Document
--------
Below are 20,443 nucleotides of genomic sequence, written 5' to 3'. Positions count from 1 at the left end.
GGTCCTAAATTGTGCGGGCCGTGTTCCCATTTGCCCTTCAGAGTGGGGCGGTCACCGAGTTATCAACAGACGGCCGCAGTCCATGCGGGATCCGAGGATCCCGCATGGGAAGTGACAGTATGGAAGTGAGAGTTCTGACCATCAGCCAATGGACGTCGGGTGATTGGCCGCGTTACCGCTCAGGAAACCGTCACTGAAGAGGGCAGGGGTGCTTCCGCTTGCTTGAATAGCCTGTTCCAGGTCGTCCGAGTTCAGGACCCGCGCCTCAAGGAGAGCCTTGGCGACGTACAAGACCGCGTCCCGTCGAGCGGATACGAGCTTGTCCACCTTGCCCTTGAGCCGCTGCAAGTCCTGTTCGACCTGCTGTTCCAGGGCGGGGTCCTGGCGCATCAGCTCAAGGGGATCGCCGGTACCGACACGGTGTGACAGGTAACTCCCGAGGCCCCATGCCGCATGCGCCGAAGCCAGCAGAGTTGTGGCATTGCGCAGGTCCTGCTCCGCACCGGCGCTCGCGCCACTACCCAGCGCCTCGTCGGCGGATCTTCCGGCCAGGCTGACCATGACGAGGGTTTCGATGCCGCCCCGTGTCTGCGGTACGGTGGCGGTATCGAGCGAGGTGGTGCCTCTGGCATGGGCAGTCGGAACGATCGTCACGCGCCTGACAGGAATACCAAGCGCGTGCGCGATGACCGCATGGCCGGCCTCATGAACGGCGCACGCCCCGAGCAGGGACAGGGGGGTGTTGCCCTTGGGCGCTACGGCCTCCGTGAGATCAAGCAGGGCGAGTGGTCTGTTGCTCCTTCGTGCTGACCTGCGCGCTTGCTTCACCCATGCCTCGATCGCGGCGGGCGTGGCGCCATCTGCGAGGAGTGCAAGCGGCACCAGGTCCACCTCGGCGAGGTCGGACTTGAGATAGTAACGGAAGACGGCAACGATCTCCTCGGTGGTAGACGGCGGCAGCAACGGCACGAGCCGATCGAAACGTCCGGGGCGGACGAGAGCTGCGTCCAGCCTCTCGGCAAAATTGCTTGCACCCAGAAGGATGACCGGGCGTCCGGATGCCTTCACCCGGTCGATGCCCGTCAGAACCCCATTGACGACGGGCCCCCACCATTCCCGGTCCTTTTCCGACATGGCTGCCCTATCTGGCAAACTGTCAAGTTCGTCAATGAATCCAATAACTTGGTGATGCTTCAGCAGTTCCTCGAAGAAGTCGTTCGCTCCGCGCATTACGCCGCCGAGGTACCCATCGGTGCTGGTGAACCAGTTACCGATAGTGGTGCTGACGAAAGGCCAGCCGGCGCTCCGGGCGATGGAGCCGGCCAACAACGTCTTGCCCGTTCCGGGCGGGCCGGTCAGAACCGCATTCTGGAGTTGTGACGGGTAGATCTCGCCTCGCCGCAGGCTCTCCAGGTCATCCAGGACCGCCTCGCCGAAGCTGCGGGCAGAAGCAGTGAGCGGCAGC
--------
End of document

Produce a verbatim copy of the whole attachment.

Below are 20,443 nucleotides of genomic sequence, written 5' to 3'. Positions count from 1 at the left end.
GGTCCTAAATTGTGCGGGCCGTGTTCCCATTTGCCCTTCAGAGTGGGGCGGTCACCGAGTTATCAACAGACGGCCGCAGTCCATGCGGGATCCGAGGATCCCGCATGGGAAGTGACAGTATGGAAGTGAGAGTTCTGACCATCAGCCAATGGACGTCGGGTGATTGGCCGCGTTACCGCTCAGGAAACCGTCACTGAAGAGGGCAGGGGTGCTTCCGCTTGCTTGAATAGCCTGTTCCAGGTCGTCCGAGTTCAGGACCCGCGCCTCAAGGAGAGCCTTGGCGACGTACAAGACCGCGTCCCGTCGAGCGGATACGAGCTTGTCCACCTTGCCCTTGAGCCGCTGCAAGTCCTGTTCGACCTGCTGTTCCAGGGCGGGGTCCTGGCGCATCAGCTCAAGGGGATCGCCGGTACCGACACGGTGTGACAGGTAACTCCCGAGGCCCCATGCCGCATGCGCCGAAGCCAGCAGAGTTGTGGCATTGCGCAGGTCCTGCTCCGCACCGGCGCTCGCGCCACTACCCAGCGCCTCGTCGGCGGATCTTCCGGCCAGGCTGACCATGACGAGGGTTTCGATGCCGCCCCGTGTCTGCGGTACGGTGGCGGTATCGAGCGAGGTGGTGCCTCTGGCATGGGCAGTCGGAACGATCGTCACGCGCCTGACAGGAATACCAAGCGCGTGCGCGATGACCGCATGGCCGGCCTCATGAACGGCGCACGCCCCGAGCAGGGACAGGGGGGTGTTGCCCTTGGGCGCTACGGCCTCCGTGAGATCAAGCAGGGCGAGTGGTCTGTTGCTCCTTCGTGCTGACCTGCGCGCTTGCTTCACCCATGCCTCGATCGCGGCGGGCGTGGCGCCATCTGCGAGGAGTGCAAGCGGCACCAGGTCCACCTCGGCGAGGTCGGACTTGAGATAGTAACGGAAGACGGCAACGATCTCCTCGGTGGTAGACGGCGGCAGCAACGGCACGAGCCGATCGAAACGTCCGGGGCGGACGAGAGCTGCGTCCAGCCTCTCGGCAAAATTGCTTGCACCCAGAAGGATGACCGGGCGTCCGGATGCCTTCACCCGGTCGATGCCCGTCAGAACCCCATTGACGACGGGCCCCCACCATTCCCGGTCCTTTTCCGACATGGCTGCCCTATCTGGCAAACTGTCAAGTTCGTCAATGAATCCAATAACTTGGTGATGCTTCAGCAGTTCCTCGAAGAAGTCGTTCGCTCCGCGCATTACGCCGCCGAGGTACCCATCGGTGCTGGTGAACCAGTTACCGATAGTGGTGCTGACGAAAGGCCAGCCGGCGCTCCGGGCGATGGAGCCGGCCAACAACGTCTTGCCCGTTCCGGGCGGGCCGGTCAGAACCGCATTCTGGAGTTGTGACGGGTAGATCTCGCCTCGCCGCAGGCTCTCCAGGTCATCCAGGACCGCCTCGCCGAAGCTGCGGGCAGAAGCAGTGAGCGGCAGC